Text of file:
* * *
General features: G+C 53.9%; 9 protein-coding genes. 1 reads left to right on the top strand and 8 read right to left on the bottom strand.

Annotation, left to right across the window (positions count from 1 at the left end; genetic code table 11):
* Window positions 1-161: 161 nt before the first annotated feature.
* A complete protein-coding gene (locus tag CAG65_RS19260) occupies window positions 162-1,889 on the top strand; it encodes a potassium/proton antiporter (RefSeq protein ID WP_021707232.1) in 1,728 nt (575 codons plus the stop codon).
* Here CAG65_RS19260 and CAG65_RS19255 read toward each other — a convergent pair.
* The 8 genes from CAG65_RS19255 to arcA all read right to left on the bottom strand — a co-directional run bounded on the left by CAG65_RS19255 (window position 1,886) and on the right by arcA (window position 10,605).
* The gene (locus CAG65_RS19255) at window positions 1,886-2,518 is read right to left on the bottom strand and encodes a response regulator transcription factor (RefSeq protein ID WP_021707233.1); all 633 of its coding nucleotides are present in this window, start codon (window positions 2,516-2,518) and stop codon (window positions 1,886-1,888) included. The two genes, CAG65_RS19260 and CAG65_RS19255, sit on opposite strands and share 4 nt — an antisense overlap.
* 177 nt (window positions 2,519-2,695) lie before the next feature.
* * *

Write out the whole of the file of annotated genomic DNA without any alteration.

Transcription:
General features: G+C 53.9%; 9 protein-coding genes. 1 reads left to right on the top strand and 8 read right to left on the bottom strand.

Annotation, left to right across the window (positions count from 1 at the left end; genetic code table 11):
* Window positions 1-161: 161 nt before the first annotated feature.
* A complete protein-coding gene (locus tag CAG65_RS19260) occupies window positions 162-1,889 on the top strand; it encodes a potassium/proton antiporter (RefSeq protein ID WP_021707232.1) in 1,728 nt (575 codons plus the stop codon).
* Here CAG65_RS19260 and CAG65_RS19255 read toward each other — a convergent pair.
* The 8 genes from CAG65_RS19255 to arcA all read right to left on the bottom strand — a co-directional run bounded on the left by CAG65_RS19255 (window position 1,886) and on the right by arcA (window position 10,605).
* The gene (locus CAG65_RS19255) at window positions 1,886-2,518 is read right to left on the bottom strand and encodes a response regulator transcription factor (RefSeq protein ID WP_021707233.1); all 633 of its coding nucleotides are present in this window, start codon (window positions 2,516-2,518) and stop codon (window positions 1,886-1,888) included. The two genes, CAG65_RS19260 and CAG65_RS19255, sit on opposite strands and share 4 nt — an antisense overlap.
* 177 nt (window positions 2,519-2,695) lie before the next feature.